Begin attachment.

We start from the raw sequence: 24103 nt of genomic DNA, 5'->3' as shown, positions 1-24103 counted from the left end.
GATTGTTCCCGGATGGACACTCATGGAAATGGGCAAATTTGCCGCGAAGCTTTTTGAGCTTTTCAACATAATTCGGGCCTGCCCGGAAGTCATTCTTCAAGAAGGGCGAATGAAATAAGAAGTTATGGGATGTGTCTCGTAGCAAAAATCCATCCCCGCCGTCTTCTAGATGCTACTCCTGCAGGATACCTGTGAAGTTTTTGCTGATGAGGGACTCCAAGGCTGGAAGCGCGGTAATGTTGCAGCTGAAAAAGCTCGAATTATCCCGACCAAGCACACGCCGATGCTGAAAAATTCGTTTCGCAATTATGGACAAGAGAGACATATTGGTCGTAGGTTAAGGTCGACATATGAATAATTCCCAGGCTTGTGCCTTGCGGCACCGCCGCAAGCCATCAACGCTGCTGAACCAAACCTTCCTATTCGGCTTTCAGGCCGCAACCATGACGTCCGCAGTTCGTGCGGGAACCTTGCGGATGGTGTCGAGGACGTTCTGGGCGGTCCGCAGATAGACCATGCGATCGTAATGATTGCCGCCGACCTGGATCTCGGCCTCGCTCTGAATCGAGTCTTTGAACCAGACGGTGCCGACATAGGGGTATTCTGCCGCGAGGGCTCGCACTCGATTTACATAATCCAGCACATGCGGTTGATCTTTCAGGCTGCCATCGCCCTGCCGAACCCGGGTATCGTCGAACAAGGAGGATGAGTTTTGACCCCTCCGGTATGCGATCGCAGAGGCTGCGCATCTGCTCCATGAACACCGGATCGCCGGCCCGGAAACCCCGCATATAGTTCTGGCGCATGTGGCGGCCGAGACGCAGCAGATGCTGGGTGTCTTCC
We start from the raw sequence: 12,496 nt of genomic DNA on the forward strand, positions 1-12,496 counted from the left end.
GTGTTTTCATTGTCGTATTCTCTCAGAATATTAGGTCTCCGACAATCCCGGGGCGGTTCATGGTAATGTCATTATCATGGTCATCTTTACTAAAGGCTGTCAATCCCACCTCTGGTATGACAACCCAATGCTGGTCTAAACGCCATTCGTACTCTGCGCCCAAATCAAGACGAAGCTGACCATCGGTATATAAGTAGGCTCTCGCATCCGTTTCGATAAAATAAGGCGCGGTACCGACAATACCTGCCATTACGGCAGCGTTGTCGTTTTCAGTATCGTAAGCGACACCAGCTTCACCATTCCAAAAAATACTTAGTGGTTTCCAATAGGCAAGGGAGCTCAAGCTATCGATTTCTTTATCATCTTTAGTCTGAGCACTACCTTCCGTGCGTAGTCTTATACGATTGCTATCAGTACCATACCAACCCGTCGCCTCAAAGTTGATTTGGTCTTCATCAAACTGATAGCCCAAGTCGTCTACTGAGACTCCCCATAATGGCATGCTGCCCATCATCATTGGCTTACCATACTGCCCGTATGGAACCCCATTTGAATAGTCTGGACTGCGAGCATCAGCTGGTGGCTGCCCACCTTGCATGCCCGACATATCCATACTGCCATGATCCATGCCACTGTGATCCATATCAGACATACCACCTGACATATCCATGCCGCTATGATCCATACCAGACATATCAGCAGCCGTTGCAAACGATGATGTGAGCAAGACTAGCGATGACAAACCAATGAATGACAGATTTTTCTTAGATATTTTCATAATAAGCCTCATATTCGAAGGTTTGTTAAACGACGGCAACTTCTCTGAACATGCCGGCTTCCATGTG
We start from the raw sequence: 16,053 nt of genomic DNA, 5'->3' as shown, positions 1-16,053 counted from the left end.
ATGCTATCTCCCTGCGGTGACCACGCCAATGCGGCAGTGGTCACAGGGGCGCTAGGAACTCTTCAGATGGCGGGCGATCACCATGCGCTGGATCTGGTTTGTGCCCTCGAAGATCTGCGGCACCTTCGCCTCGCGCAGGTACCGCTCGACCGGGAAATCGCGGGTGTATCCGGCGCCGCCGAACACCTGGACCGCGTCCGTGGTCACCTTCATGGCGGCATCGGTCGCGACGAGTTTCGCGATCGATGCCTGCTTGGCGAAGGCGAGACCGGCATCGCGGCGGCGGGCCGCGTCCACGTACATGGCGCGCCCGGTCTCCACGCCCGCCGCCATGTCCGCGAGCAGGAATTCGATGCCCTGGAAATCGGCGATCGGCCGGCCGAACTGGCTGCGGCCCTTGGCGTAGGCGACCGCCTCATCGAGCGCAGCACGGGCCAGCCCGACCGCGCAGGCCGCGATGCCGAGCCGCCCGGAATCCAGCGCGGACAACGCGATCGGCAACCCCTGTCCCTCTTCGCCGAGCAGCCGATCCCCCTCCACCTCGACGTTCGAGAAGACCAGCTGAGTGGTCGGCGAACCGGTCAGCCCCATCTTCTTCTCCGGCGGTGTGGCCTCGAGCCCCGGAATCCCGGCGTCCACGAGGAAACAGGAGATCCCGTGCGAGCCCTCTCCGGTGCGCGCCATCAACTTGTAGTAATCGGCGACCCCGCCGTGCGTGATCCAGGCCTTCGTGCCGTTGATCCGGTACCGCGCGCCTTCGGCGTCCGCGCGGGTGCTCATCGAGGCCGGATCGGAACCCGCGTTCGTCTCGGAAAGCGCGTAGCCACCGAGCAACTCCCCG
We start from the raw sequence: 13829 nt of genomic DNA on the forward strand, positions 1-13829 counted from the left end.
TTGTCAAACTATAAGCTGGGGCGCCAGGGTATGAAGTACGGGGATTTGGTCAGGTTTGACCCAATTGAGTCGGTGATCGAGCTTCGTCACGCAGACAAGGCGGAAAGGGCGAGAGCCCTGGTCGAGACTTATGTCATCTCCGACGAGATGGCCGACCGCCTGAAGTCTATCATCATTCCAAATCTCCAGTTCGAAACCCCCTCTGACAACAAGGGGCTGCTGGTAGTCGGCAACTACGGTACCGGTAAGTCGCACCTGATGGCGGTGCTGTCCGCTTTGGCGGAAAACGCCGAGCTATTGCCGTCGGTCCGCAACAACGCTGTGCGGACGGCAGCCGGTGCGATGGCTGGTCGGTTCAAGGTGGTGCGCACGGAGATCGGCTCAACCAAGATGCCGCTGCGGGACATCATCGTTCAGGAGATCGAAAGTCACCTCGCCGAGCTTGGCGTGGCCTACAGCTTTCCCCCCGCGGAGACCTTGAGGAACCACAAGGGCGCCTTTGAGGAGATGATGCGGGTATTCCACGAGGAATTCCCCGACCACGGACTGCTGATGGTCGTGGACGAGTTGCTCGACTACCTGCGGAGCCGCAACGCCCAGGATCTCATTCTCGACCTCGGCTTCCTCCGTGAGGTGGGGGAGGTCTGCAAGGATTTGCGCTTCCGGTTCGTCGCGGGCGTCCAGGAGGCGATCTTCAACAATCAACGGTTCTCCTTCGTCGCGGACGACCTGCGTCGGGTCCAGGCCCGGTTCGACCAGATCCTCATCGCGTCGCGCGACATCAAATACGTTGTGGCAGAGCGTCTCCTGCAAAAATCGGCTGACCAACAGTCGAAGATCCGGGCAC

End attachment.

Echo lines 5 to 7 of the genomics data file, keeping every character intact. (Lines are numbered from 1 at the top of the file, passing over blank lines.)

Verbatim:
We start from the raw sequence: 16,053 nt of genomic DNA, 5'->3' as shown, positions 1-16,053 counted from the left end.
ATGCTATCTCCCTGCGGTGACCACGCCAATGCGGCAGTGGTCACAGGGGCGCTAGGAACTCTTCAGATGGCGGGCGATCACCATGCGCTGGATCTGGTTTGTGCCCTCGAAGATCTGCGGCACCTTCGCCTCGCGCAGGTACCGCTCGACCGGGAAATCGCGGGTGTATCCGGCGCCGCCGAACACCTGGACCGCGTCCGTGGTCACCTTCATGGCGGCATCGGTCGCGACGAGTTTCGCGATCGATGCCTGCTTGGCGAAGGCGAGACCGGCATCGCGGCGGCGGGCCGCGTCCACGTACATGGCGCGCCCGGTCTCCACGCCCGCCGCCATGTCCGCGAGCAGGAATTCGATGCCCTGGAAATCGGCGATCGGCCGGCCGAACTGGCTGCGGCCCTTGGCGTAGGCGACCGCCTCATCGAGCGCAGCACGGGCCAGCCCGACCGCGCAGGCCGCGATGCCGAGCCGCCCGGAATCCAGCGCGGACAACGCGATCGGCAACCCCTGTCCCTCTTCGCCGAGCAGCCGATCCCCCTCCACCTCGACGTTCGAGAAGACCAGCTGAGTGGTCGGCGAACCGGTCAGCCCCATCTTCTTCTCCGGCGGTGTGGCCTCGAGCCCCGGAATCCCGGCGTCCACGAGGAAACAGGAGATCCCGTGCGAGCCCTCTCCGGTGCGCGCCATCAACTTGTAGTAATCGGCGACCCCGCCGTGCGTGATCCAGGCCTTCGTGCCGTTGATCCGGTACCGCGCGCCTTCGGCGTCCGCGCGGGTGCTCATCGAGGCCGGATCGGAACCCGCGTTCGTCTCGGAAAGCGCGTAGCCACCGAGCAACTCCCCG
We start from the raw sequence: 13829 nt of genomic DNA on the forward strand, positions 1-13829 counted from the left end.